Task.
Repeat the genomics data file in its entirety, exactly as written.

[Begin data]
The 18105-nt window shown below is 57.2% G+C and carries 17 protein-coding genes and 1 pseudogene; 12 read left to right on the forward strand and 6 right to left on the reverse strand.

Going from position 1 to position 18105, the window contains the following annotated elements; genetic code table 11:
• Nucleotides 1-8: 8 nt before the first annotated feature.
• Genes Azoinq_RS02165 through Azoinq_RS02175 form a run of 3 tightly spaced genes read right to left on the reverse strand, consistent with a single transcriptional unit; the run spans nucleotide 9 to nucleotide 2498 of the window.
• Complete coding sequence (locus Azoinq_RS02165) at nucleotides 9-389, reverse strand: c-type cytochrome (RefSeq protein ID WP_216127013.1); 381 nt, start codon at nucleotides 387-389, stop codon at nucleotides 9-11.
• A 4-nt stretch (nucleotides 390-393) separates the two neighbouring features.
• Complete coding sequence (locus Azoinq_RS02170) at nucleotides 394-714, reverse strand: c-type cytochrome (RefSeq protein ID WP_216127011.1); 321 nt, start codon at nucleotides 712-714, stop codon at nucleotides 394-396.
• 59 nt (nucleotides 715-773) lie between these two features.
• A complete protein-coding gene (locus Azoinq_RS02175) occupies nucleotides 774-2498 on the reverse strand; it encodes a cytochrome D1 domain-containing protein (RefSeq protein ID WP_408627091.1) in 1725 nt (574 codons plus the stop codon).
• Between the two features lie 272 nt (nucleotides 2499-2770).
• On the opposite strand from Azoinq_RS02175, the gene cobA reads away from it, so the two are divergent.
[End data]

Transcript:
The 18105-nt window shown below is 57.2% G+C and carries 17 protein-coding genes and 1 pseudogene; 12 read left to right on the forward strand and 6 right to left on the reverse strand.

Going from position 1 to position 18105, the window contains the following annotated elements; genetic code table 11:
• Nucleotides 1-8: 8 nt before the first annotated feature.
• Genes Azoinq_RS02165 through Azoinq_RS02175 form a run of 3 tightly spaced genes read right to left on the reverse strand, consistent with a single transcriptional unit; the run spans nucleotide 9 to nucleotide 2498 of the window.
• Complete coding sequence (locus Azoinq_RS02165) at nucleotides 9-389, reverse strand: c-type cytochrome (RefSeq protein ID WP_216127013.1); 381 nt, start codon at nucleotides 387-389, stop codon at nucleotides 9-11.
• A 4-nt stretch (nucleotides 390-393) separates the two neighbouring features.
• Complete coding sequence (locus Azoinq_RS02170) at nucleotides 394-714, reverse strand: c-type cytochrome (RefSeq protein ID WP_216127011.1); 321 nt, start codon at nucleotides 712-714, stop codon at nucleotides 394-396.
• 59 nt (nucleotides 715-773) lie between these two features.
• A complete protein-coding gene (locus Azoinq_RS02175) occupies nucleotides 774-2498 on the reverse strand; it encodes a cytochrome D1 domain-containing protein (RefSeq protein ID WP_408627091.1) in 1725 nt (574 codons plus the stop codon).
• Between the two features lie 272 nt (nucleotides 2499-2770).
• On the opposite strand from Azoinq_RS02175, the gene cobA reads away from it, so the two are divergent.